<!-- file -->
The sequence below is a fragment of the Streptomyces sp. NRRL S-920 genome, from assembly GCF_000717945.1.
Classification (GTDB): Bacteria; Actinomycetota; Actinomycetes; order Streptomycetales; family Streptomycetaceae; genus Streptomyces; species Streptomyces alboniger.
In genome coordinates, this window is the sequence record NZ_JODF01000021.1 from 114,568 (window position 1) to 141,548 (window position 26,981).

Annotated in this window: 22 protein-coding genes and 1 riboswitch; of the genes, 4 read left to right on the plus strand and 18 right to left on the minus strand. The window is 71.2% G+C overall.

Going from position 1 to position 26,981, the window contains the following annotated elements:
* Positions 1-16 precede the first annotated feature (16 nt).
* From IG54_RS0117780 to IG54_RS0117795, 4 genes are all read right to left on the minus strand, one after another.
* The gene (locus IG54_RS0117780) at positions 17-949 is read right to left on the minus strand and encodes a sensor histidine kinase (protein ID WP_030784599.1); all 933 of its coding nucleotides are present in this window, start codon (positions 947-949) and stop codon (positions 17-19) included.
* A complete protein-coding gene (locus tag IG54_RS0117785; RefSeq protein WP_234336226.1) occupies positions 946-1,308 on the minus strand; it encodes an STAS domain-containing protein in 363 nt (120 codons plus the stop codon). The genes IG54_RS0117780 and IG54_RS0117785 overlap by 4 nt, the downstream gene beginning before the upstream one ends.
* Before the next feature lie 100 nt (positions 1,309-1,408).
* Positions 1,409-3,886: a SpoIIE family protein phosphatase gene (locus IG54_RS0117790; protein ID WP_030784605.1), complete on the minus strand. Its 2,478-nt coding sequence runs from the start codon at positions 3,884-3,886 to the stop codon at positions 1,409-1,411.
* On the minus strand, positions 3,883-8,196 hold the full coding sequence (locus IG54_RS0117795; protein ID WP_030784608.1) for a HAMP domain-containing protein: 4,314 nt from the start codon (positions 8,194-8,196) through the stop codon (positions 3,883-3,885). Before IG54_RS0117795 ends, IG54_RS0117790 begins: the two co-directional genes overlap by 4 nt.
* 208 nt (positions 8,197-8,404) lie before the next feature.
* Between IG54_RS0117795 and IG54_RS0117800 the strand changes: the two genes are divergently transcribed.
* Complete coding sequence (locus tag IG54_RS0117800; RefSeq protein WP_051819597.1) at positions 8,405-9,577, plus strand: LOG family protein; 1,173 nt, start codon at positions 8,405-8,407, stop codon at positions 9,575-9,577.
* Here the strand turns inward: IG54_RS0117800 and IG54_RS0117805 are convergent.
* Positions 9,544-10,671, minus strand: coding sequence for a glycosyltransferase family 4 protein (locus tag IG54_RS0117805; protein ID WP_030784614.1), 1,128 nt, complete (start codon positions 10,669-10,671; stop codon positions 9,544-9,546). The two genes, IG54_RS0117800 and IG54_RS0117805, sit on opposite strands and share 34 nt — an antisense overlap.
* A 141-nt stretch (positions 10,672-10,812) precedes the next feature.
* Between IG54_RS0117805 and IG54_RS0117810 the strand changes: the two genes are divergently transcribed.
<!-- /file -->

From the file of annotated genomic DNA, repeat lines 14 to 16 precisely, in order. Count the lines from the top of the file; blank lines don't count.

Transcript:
* Between IG54_RS0117795 and IG54_RS0117800 the strand changes: the two genes are divergently transcribed.
* Complete coding sequence (locus tag IG54_RS0117800; RefSeq protein WP_051819597.1) at positions 8,405-9,577, plus strand: LOG family protein; 1,173 nt, start codon at positions 8,405-8,407, stop codon at positions 9,575-9,577.
* Here the strand turns inward: IG54_RS0117800 and IG54_RS0117805 are convergent.